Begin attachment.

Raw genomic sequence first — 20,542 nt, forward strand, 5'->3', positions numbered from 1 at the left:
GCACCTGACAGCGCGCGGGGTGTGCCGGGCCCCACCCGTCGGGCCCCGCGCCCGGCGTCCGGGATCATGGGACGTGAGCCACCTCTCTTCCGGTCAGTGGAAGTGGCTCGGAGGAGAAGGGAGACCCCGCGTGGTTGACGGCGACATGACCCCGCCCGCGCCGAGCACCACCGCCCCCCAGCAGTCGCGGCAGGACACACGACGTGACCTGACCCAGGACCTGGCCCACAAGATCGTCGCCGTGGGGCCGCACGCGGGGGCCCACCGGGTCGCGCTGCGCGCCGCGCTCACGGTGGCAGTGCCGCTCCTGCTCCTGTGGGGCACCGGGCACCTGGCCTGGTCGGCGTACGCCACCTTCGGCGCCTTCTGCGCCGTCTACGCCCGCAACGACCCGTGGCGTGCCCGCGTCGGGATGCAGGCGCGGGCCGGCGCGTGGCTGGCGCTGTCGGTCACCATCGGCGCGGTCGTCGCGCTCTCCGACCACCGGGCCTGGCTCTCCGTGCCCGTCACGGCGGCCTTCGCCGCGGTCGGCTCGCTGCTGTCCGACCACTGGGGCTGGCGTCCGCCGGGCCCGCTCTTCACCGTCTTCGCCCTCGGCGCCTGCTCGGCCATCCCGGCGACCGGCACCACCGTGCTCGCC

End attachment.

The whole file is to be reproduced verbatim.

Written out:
Raw genomic sequence first — 20,542 nt, forward strand, 5'->3', positions numbered from 1 at the left:
GCACCTGACAGCGCGCGGGGTGTGCCGGGCCCCACCCGTCGGGCCCCGCGCCCGGCGTCCGGGATCATGGGACGTGAGCCACCTCTCTTCCGGTCAGTGGAAGTGGCTCGGAGGAGAAGGGAGACCCCGCGTGGTTGACGGCGACATGACCCCGCCCGCGCCGAGCACCACCGCCCCCCAGCAGTCGCGGCAGGACACACGACGTGACCTGACCCAGGACCTGGCCCACAAGATCGTCGCCGTGGGGCCGCACGCGGGGGCCCACCGGGTCGCGCTGCGCGCCGCGCTCACGGTGGCAGTGCCGCTCCTGCTCCTGTGGGGCACCGGGCACCTGGCCTGGTCGGCGTACGCCACCTTCGGCGCCTTCTGCGCCGTCTACGCCCGCAACGACCCGTGGCGTGCCCGCGTCGGGATGCAGGCGCGGGCCGGCGCGTGGCTGGCGCTGTCGGTCACCATCGGCGCGGTCGTCGCGCTCTCCGACCACCGGGCCTGGCTCTCCGTGCCCGTCACGGCGGCCTTCGCCGCGGTCGGCTCGCTGCTGTCCGACCACTGGGGCTGGCGTCCGCCGGGCCCGCTCTTCACCGTCTTCGCCCTCGGCGCCTGCTCGGCCATCCCGGCGACCGGCACCACCGTGCTCGCC